DOL Issues Guidance Regarding Travel Time Compensability for Nonexempt Foremen and Laborers

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The U.S. Department of Labor (DOL) published an opinion letter, FLSA 2020-16, considering whether the travel time of foremen and laborers is compensable in three different scenarios. The DOL makes clear that, for some nonexempt employees, whether travel away from home is compensable depends on when and how the employee travels.

The employer asking the question was a construction company that employed nonexempt foremen and laborers that required travel to job sites in various locations. In all circumstances, the employer required the foremen to go to the employer’s principal place of business to retrieve a truck, then drive it to the work site, and afterwards return it to the place of business. Trucks are necessary on the job sites to transport tools and materials around the sites, but otherwise the trucks need to be stored in the employer’s place of business for safety and security.

Scenario 1: Local job sites

The job site is local (close to or within the same city as the employer’s principal place of business) and each foreman retrieves a truck from the principal place of business in the morning, drives it to the job site, then returns it at the end of the day. Laborers have the option to drive directly to the job site or drive to the principal place of business and ride with the foremen to the job site.

Foremen: In all scenarios, the time spent by the foremen traveling from a central location (the employer’s principal place of business) to the job site and back to return the truck is compensable regardless whether the job site is local or remote.

The Portal-to-Portal Act explains that time spent traveling from a central location to a job site when the employee is directed to first report to the central location is generally compensable. However, the U.S. Supreme Court clarified in Integrity Staffing Solutions, Inc. v. Busk that the requirement to report to a central location is insufficient to make that time compensable. Rather, the Busk Court explained that it is compensable only if it is “integral and indispensable to the principal activities that [an employee] is employed to perform.” 135 S. Ct. 513, 519 (2014).

Here, the DOL opined that time to and from the job site after retrieving the company truck is compensable because truck retrieval is “integral and indispensable” to the foreman’s job—the company needs the foremen to retrieve the trucks because the trucks are needed at the job sites, but safety and security reasons require the trucks to be returned and stored at the employer’s place of business. 

Laborers: Unlike the foreman’s travel time, the laborer’s travel time is not “integral and indispensable” to his or her job. Rather, the laborer’s travel time to and from a local job site is normal commuting between home and work which is not compensable. Thus, the laborers’ travel time is not compensable whether they decide to drive directly to the job site or meet at the employer’s principal place of business to ride with the foreman. 

Scenario 2: Remote job sites

The job site is one and a half to four hours away from the employer’s principal place of business. Employer provides those who work at these sites with hotel accommodations and a per diem meal stipend. Again, the foreman drives to the employer’s principal place of business to retrieve a truck to drive to the site, then returns it after the job. Laborers “are to drive personal vehicles” to and from the job site, but some would like to drive instead to the employer’s principal place of business and ride with the foreman to and from the job site.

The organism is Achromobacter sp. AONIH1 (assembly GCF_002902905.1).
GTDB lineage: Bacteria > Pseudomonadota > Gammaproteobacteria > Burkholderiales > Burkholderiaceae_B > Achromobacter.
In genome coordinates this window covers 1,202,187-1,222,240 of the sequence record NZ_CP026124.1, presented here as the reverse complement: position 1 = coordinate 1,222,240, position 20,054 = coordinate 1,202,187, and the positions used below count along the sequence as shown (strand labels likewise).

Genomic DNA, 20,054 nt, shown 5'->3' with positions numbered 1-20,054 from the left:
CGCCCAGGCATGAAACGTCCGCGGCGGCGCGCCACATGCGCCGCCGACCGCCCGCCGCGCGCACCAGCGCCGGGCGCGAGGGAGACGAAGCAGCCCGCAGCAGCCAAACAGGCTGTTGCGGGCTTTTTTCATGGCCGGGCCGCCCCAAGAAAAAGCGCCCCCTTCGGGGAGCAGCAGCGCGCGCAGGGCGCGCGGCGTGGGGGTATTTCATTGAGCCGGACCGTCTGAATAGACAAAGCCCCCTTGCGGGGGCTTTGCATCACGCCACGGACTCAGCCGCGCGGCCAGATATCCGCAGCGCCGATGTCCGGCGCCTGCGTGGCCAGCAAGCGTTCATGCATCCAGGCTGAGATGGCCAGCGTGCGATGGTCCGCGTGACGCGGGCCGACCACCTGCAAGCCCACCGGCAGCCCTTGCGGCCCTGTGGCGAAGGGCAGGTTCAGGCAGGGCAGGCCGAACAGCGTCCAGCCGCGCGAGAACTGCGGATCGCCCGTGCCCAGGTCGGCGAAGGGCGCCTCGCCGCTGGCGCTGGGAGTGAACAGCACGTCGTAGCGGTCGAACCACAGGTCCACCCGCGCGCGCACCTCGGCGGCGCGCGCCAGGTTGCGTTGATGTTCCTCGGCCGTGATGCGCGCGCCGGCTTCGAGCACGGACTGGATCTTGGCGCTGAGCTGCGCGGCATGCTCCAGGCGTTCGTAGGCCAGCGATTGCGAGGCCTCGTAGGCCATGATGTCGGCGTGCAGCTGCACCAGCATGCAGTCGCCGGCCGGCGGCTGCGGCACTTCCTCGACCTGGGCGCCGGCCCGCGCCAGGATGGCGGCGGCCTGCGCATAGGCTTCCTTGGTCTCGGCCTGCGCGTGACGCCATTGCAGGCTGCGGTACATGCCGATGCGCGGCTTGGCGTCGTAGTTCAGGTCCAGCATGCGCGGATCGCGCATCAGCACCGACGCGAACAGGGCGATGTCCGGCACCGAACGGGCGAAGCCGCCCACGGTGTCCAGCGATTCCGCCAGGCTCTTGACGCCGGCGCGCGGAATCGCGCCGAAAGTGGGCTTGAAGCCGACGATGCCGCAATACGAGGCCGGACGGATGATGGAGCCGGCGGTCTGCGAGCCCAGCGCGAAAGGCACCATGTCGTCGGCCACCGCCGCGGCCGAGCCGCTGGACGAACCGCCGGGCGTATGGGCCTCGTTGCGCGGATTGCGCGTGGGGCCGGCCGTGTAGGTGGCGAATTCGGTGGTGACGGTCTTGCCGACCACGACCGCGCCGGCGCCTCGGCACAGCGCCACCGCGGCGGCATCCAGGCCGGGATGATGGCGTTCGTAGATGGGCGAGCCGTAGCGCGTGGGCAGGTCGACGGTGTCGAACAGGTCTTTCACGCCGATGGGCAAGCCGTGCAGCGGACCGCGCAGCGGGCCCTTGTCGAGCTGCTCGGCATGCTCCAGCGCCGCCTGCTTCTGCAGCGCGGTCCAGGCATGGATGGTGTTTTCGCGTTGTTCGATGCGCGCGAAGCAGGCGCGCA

Foremen: Again, the foreman’s time is compensable for the reason in Scenario 1.

Laborers: The laborers’ travel to and from their hotel to the job site is not compensable as it is, again, normal commuting between “home” and work. As for travel to the remote location (travel away from home), the DOL states that compensability depends on when and how the employee travels.

  • Laborers who drive their personal vehicles: The laborers’ travel time to the remote job site is compensable if the travel time cuts across their normal hours, whether or not they are traveling on a non-work day.
  • Laborers who are passengers with the foreman: The laborers’ travel time to the remote job site as a passenger is not compensable if the travel time is outside of their normal working hours. If the travel occurred during their normal working hours, whether or not they are traveling on a non-work day, the time is compensable.

Scenario 3: Employees commute to remote job site

The facts are as in Scenario 2, but the laborers choose to drive back and forth between the remote job site and their homes each day instead of staying at the employer-provided hotel.

Foremen: Again, the foreman’s time is compensable for the reason in Scenario 1.

Laborers: Travel time here is not compensable because, once the workday ends, the laborers are released from duty. Once relieved from duty, the worker is entitled to use the time for his or her own purposes. 29 C.F.R. § 785.16(a). That the laborers’ purpose is to travel home from work does not convert that time to compensable hours worked. 

Takeaways 

In accordance with FLSA 2020-16, employers that require nonexempt employees to work in various locations should consult with experienced counsel to determine whether employees are entitled to be paid for travel time under the FLSA. And, remember that state laws may have different rules.

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DISCLAIMER: Because of the generality of this update, the information provided herein may not be applicable in all situations and should not be acted upon without specific legal advice based on particular situations.

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